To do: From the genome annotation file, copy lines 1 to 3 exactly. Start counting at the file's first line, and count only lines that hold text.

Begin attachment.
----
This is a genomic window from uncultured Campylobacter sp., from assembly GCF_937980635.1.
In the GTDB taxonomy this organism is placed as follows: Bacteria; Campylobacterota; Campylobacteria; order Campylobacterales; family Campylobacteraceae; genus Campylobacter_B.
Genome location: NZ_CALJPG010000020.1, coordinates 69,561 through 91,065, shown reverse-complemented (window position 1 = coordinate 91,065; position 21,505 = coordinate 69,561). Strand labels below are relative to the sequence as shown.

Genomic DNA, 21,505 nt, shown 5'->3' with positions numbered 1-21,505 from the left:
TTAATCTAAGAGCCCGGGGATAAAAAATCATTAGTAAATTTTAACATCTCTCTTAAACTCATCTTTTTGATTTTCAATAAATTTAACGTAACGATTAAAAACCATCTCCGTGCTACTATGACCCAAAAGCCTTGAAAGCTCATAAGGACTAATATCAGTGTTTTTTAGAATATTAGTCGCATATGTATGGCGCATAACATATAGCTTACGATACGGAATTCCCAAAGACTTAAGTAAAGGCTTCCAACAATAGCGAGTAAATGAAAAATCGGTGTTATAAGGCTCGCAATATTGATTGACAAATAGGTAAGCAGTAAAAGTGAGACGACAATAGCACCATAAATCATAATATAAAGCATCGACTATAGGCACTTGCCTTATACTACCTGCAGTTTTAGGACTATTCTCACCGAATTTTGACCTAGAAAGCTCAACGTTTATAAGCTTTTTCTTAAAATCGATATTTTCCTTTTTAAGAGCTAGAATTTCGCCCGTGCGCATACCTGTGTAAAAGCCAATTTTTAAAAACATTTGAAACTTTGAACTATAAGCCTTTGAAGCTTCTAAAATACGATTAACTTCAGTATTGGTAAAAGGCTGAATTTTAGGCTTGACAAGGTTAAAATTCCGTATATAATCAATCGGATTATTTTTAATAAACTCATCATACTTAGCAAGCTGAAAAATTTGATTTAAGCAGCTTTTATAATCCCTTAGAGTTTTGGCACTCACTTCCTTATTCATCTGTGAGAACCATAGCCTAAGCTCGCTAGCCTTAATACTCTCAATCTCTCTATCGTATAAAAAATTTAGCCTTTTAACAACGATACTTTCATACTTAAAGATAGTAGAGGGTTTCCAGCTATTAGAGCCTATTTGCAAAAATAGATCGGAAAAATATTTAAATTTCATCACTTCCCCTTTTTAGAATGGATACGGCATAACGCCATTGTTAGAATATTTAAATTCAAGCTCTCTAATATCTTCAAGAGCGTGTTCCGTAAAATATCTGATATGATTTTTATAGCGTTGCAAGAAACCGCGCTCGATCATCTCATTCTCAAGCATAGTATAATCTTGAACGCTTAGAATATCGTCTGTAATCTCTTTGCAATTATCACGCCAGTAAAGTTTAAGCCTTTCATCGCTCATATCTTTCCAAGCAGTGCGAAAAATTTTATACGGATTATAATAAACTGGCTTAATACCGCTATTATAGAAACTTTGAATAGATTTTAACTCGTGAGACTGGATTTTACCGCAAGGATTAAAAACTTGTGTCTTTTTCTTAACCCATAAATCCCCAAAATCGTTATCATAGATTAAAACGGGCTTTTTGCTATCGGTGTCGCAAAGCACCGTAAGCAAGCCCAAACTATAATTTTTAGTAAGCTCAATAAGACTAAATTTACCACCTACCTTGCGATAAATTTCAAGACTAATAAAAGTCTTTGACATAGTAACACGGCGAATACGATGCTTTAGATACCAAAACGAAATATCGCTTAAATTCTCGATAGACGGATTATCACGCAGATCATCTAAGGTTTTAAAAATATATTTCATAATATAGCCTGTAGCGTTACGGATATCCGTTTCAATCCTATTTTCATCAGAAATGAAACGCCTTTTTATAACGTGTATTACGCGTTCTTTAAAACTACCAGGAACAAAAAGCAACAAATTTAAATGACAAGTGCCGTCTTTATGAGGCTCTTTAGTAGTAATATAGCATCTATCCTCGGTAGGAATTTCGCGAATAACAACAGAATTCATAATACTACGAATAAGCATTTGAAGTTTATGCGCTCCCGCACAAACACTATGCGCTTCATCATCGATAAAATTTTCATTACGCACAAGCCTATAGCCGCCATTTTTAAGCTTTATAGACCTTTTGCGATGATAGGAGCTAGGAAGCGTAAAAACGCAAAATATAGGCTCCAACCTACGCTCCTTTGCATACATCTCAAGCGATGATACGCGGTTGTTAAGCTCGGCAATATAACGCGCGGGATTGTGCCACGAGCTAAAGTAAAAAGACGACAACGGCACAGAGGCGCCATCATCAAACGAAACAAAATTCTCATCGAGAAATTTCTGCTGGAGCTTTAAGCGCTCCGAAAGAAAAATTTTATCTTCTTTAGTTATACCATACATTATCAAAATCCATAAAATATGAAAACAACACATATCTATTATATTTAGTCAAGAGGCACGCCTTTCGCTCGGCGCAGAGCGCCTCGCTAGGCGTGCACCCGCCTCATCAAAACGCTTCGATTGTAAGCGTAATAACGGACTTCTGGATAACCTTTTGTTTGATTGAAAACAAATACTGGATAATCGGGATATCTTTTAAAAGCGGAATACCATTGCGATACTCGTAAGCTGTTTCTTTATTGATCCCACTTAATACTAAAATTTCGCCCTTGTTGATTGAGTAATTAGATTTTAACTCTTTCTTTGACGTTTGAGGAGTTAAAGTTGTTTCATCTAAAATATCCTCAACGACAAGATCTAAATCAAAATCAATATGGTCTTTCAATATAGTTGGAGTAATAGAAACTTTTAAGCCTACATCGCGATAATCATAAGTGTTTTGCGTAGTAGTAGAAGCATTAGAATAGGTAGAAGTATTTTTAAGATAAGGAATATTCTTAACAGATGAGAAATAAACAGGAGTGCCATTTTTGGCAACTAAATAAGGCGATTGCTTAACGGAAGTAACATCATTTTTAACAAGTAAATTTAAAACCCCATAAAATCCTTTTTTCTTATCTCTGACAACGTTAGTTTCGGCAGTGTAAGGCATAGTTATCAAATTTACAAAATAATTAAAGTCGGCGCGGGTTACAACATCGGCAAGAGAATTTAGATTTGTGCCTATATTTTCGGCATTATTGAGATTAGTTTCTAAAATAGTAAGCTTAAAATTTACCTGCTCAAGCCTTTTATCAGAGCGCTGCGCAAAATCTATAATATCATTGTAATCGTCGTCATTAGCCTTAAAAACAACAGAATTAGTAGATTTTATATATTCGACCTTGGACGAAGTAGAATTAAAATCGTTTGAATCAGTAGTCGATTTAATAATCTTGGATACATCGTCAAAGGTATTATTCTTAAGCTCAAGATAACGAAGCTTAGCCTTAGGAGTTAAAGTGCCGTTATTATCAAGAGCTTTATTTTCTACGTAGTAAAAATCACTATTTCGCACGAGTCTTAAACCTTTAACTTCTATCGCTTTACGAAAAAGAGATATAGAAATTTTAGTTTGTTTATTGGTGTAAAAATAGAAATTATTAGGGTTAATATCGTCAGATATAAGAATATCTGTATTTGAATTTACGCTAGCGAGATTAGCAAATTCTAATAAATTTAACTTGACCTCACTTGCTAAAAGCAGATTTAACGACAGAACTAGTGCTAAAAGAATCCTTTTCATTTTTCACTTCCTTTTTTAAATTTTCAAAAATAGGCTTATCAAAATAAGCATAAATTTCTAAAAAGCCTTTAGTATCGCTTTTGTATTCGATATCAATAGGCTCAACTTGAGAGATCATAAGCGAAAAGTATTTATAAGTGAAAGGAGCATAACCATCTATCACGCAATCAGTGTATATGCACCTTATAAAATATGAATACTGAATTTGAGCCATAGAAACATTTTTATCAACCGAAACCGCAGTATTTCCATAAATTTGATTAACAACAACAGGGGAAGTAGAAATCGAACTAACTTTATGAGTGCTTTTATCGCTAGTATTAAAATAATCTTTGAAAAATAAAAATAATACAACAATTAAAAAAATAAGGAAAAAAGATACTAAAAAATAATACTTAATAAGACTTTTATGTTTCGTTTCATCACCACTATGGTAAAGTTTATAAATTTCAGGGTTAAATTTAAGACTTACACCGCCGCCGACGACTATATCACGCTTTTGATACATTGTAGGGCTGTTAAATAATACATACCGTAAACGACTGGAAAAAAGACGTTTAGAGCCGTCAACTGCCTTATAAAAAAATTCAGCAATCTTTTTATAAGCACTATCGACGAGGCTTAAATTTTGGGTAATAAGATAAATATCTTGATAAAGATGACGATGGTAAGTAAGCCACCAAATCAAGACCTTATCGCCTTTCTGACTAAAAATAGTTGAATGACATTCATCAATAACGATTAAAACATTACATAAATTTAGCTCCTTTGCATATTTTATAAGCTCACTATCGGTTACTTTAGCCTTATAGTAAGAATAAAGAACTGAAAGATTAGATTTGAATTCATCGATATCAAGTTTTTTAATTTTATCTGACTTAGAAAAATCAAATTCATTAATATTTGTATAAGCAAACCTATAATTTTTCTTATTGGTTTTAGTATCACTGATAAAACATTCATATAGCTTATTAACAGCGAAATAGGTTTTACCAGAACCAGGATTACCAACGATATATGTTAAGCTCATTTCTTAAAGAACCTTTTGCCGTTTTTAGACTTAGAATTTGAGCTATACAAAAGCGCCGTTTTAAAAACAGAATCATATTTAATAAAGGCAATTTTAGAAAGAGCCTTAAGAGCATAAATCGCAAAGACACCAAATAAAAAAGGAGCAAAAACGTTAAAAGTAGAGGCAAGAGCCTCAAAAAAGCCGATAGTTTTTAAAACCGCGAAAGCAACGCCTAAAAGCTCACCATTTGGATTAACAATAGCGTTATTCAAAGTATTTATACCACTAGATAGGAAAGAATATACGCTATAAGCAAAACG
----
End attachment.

This is a genomic window from uncultured Campylobacter sp., from assembly GCF_937980635.1.
In the GTDB taxonomy this organism is placed as follows: Bacteria; Campylobacterota; Campylobacteria; order Campylobacterales; family Campylobacteraceae; genus Campylobacter_B.
Genome location: NZ_CALJPG010000020.1, coordinates 69,561 through 91,065, shown reverse-complemented (window position 1 = coordinate 91,065; position 21,505 = coordinate 69,561). Strand labels below are relative to the sequence as shown.